This is the third instalment in the Grace-Ella series and would be great for readers aged 6+. A really engaging read with a focus on friendship and the importance of protecting trees. There are even instructions on how to make your own pine cone pixie!

‘Leo’s Map of Monsters: The Frightmare,’ by Kris Humphrey, illustrated by Pete Williamson (OUP)

It’s Leo’s job as the Guardian’s apprentice to protect the village from the monsters that lurk in the surrounding forest. Whenever a monster gets too close to the village walls Leo must venture out, using his magical map to first find the monster and then do battle with it. 

In this book, Leo must track down the ghostly Frightmare-a powerful monster that haunts the abandoned ruins, breathing deadly blue fire at any intruder.

This series proved very popular with my son when he was staring out on his journey towards becoming a more independent reader; the large font and generous helping of illustrations were perfect, and they were just the right amount of scary. 6+

‘Diary of an Accidental Witch,’ by Perdita and Honor Cargill, illustrated by Katie Saunders (Little Tiger Press)

Bea Black has just moved to Little Spellshire, a town with a magical secret. When her dad accidentally enrols her at the local witch school, she has to get to grips with some interesting new classes, like, NOW! Also on her to do list? Make friends, look after the grumpy class frog AND do everything humanly magically possible to stay on a broom…

But with the Halloween Ball on the horizon, will she be able to master her wand skills in time to WOW? And more importantly can she keep her newfound magical abilities a secret from dad?

It became quite clear after reading the first few pages of Bea Black’s top secret diary that I immediately needed to move to Little Spellshire and set myself up with a teaching gig at the School of Extraordinary Arts. I loved the cosy but quirky feel of the village, the abundance of cats, and as for that school uniform – mwah! The bubbly humour laced with magical mishaps and a sprinkle of mischief will make this book a huge hit with readers aged 7+ and anyone who has ever loved Mildred Hubble!

Middle Grade Titles

‘The Beast and the Bethany: Revenge of the Beast,’ by Jack Meggitt-Phillips, illustrated by Isabelle Follath (Farshore)

Once upon a very badly behaved time, 511-year-old Ebenezer kept a beast in his attic. He would feed the beast all manner of objects and creatures and in return the beast would vomit him up expensive presents. But then The Bethany arrived …

Now notorious prankster Bethany, along with her new feathery friend Claudette, is determined that she and Ebenezer are going to DE-BEAST their lives and Do Good. But Bethany finds that being a notorious prankster makes it hard to get taken on for voluntary work. And Ebenezer is secretly missing the beast’s vomity gifts. And neither of them are all that sure what ‘good people’ do anyway …

Then there’s Claudette, who’s not been feeling herself recently. Has she eaten something that has DISAGREED with her?

‘The Beast and the Bethany’ was so dark and villainous that I wasn’t sure if the sequel would live up to its predecessor, but I needn’t have worried! I thoroughly enjoyed revisting Bethany and the newly empathetic Ebeneezer – the writing was just as sharp and funny as the first. I particularly liked learning more of Ebeneezer’s back-story. Perfect for readers aged 8+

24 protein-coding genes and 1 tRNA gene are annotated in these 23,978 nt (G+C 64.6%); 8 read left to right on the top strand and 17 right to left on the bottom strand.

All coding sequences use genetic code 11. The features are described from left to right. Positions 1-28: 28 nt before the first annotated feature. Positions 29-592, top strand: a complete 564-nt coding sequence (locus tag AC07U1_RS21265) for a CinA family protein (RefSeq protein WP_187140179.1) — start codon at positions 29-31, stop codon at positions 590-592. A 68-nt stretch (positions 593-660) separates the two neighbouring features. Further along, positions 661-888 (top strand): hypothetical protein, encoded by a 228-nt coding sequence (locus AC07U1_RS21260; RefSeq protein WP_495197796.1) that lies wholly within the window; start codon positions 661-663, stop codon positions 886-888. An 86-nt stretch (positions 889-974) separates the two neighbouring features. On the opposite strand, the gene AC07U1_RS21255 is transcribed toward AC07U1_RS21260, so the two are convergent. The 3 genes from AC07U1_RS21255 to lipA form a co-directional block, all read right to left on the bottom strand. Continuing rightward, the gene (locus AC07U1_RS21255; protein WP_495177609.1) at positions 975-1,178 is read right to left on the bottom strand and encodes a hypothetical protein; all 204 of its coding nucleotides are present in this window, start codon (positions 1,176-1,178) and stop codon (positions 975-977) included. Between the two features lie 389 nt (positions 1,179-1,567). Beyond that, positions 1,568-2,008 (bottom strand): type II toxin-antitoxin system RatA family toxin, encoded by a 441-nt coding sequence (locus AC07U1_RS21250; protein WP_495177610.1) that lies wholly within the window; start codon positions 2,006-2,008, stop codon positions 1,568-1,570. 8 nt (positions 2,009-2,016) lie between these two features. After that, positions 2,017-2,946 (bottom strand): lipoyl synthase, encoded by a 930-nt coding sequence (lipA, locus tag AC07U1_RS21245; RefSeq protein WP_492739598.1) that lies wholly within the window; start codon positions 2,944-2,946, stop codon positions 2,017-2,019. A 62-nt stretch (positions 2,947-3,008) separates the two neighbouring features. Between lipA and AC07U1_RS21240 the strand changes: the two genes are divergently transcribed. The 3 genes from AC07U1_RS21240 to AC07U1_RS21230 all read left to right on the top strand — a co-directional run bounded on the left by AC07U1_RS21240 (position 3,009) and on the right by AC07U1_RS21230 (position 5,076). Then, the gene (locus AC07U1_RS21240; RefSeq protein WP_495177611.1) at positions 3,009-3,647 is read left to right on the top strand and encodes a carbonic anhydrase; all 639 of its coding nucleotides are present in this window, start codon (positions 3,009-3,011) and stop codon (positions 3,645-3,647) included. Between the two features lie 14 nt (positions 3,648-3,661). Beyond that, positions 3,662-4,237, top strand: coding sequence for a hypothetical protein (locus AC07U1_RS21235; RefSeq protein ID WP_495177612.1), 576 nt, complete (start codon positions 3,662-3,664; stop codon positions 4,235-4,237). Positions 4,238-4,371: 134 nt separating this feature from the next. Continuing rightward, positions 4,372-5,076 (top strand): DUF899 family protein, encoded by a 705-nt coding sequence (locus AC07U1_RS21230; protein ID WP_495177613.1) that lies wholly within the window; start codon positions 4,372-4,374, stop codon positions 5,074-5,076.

‘Bunnicula,’ by James and Deborah Howe (Scholastic.)

Celebrate the fortieth anniversary of the fluffy and fearsome classic Bunnicula with this pocket-sized edition, perfect for accompanying readers on all their mischievous adventures. This edition features books 1 & 2.

Beware the hare! Harold the dog and Chester the cat must find out the truth about the newest pet in the Monroe household–a suspicious-looking bunny with unusual habits…and fangs! Could this innocent-seeming rabbit actually be a vampire?

I hadn’t read this before but I can see it being a big hit with a whole new generation of readers. A great balance of humour and scares. 8+

‘The Beast of Harwood Forest,’ by Dan Smith, illustrated by Chris King (Barrington Stoke)

What’s hiding in Harwood Forest?

When Pete, Nancy and Krish arrive at Heathland Camp for a school trip, they’re in for an adventure – just not the kind they were expecting.

Nearby sits the abandoned Harwood Institute. The crumbling buildings are out of bounds but strange screams come from the surrounding forest at night. Mystery shrouds the events that took place at the institute during the war, so Pete and his friends make it their mission to find out the truth. But the forest is hiding a sinister secret, and the trio could be in real danger …

Are some mysteries best left undisturbed?

Having thoroughly enjoyed Dan Smith’s first installment of this title in collaboration with Barrington Stoke, The Invasion of Crooked Oak, I was very keen to read his next title. I wasn’t disappointed – this was just as fast-paced and spooky as its predecessor. With a reading age of 8+ and a specially-designed dyselxia friendly format, this will appeal slightly older readers as well as it’s intended 9+ bracket.

A Trick of Time,’ by Jenni Jennings, illustrated by Hannah Peck. (Scholastic)

Malice Morbid Malign isn’t like the rest of her family. 

But when her younger sister Antipathy-Rose finds a sphere of solid Amber in one of the forbidden swag rooms at Malignant House, and bites right through it, she unwittingly unleashes a world of trouble. Trapped within the Amber sphere is Maniacal Malign’s time-stopping pocket watch.